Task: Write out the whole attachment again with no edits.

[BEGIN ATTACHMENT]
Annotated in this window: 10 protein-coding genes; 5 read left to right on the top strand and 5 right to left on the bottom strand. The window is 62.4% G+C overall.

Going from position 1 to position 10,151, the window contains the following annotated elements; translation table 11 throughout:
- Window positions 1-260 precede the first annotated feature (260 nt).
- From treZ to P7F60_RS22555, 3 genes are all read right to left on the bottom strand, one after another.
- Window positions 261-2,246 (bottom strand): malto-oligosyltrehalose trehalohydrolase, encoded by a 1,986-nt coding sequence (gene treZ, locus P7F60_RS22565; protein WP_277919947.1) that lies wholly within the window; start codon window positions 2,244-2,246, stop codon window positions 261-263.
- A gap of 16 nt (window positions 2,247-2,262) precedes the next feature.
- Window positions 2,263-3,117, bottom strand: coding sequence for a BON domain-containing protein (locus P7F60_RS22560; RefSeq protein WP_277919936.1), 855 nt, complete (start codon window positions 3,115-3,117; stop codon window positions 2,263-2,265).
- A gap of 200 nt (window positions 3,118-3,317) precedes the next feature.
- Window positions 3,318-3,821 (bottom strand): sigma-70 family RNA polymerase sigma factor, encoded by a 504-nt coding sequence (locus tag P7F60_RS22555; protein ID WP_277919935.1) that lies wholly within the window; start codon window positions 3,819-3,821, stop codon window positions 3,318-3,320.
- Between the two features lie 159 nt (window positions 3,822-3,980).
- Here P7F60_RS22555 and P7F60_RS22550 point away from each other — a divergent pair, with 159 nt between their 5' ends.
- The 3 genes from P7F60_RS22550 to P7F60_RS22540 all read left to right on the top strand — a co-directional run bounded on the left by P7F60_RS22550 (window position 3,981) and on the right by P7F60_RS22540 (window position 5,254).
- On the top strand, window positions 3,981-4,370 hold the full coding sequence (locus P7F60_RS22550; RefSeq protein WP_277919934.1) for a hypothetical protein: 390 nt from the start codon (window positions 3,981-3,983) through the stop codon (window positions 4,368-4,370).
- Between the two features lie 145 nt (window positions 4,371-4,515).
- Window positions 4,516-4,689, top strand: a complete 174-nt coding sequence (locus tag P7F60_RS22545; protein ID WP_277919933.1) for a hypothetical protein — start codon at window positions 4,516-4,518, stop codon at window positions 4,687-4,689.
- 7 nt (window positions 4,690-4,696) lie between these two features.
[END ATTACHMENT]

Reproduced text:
Annotated in this window: 10 protein-coding genes; 5 read left to right on the top strand and 5 right to left on the bottom strand. The window is 62.4% G+C overall.

Going from position 1 to position 10,151, the window contains the following annotated elements; translation table 11 throughout:
- Window positions 1-260 precede the first annotated feature (260 nt).
- From treZ to P7F60_RS22555, 3 genes are all read right to left on the bottom strand, one after another.
- Window positions 261-2,246 (bottom strand): malto-oligosyltrehalose trehalohydrolase, encoded by a 1,986-nt coding sequence (gene treZ, locus P7F60_RS22565; protein WP_277919947.1) that lies wholly within the window; start codon window positions 2,244-2,246, stop codon window positions 261-263.
- A gap of 16 nt (window positions 2,247-2,262) precedes the next feature.
- Window positions 2,263-3,117, bottom strand: coding sequence for a BON domain-containing protein (locus P7F60_RS22560; RefSeq protein WP_277919936.1), 855 nt, complete (start codon window positions 3,115-3,117; stop codon window positions 2,263-2,265).
- A gap of 200 nt (window positions 3,118-3,317) precedes the next feature.
- Window positions 3,318-3,821 (bottom strand): sigma-70 family RNA polymerase sigma factor, encoded by a 504-nt coding sequence (locus tag P7F60_RS22555; protein ID WP_277919935.1) that lies wholly within the window; start codon window positions 3,819-3,821, stop codon window positions 3,318-3,320.
- Between the two features lie 159 nt (window positions 3,822-3,980).
- Here P7F60_RS22555 and P7F60_RS22550 point away from each other — a divergent pair, with 159 nt between their 5' ends.
- The 3 genes from P7F60_RS22550 to P7F60_RS22540 all read left to right on the top strand — a co-directional run bounded on the left by P7F60_RS22550 (window position 3,981) and on the right by P7F60_RS22540 (window position 5,254).
- On the top strand, window positions 3,981-4,370 hold the full coding sequence (locus P7F60_RS22550; RefSeq protein WP_277919934.1) for a hypothetical protein: 390 nt from the start codon (window positions 3,981-3,983) through the stop codon (window positions 4,368-4,370).
- Between the two features lie 145 nt (window positions 4,371-4,515).
- Window positions 4,516-4,689, top strand: a complete 174-nt coding sequence (locus tag P7F60_RS22545; protein ID WP_277919933.1) for a hypothetical protein — start codon at window positions 4,516-4,518, stop codon at window positions 4,687-4,689.
- 7 nt (window positions 4,690-4,696) lie between these two features.